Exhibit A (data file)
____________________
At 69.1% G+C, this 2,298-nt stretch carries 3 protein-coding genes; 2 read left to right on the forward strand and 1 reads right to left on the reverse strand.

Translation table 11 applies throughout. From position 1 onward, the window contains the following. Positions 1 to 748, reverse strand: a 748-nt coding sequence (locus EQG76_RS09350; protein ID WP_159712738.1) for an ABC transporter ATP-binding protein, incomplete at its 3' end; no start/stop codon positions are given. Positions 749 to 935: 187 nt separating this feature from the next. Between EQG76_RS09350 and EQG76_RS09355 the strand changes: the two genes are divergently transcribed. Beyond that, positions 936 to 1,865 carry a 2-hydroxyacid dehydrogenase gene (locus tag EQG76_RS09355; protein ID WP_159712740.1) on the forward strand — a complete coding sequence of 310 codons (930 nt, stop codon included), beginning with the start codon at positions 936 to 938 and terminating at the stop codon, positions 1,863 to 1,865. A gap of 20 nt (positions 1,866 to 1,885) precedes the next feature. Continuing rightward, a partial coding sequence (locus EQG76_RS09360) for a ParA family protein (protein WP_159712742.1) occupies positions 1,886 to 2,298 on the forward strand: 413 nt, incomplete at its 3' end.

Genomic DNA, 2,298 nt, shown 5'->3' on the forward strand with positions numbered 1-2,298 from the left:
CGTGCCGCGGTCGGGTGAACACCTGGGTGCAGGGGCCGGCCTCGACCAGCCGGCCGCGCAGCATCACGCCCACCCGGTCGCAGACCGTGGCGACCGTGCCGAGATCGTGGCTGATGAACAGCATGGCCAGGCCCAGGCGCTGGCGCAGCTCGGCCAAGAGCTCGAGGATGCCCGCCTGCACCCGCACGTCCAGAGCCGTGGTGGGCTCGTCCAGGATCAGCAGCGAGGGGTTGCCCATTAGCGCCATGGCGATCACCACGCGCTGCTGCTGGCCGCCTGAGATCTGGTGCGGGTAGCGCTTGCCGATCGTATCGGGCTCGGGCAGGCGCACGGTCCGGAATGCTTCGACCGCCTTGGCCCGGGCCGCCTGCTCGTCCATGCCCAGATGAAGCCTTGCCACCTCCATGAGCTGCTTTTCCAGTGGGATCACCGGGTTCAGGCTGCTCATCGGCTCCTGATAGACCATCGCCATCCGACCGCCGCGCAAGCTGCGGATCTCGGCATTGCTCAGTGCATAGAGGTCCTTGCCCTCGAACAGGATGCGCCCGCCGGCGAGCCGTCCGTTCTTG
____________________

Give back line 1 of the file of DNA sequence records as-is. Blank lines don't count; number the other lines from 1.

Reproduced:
At 69.1% G+C, this 2,298-nt stretch carries 3 protein-coding genes; 2 read left to right on the forward strand and 1 reads right to left on the reverse strand.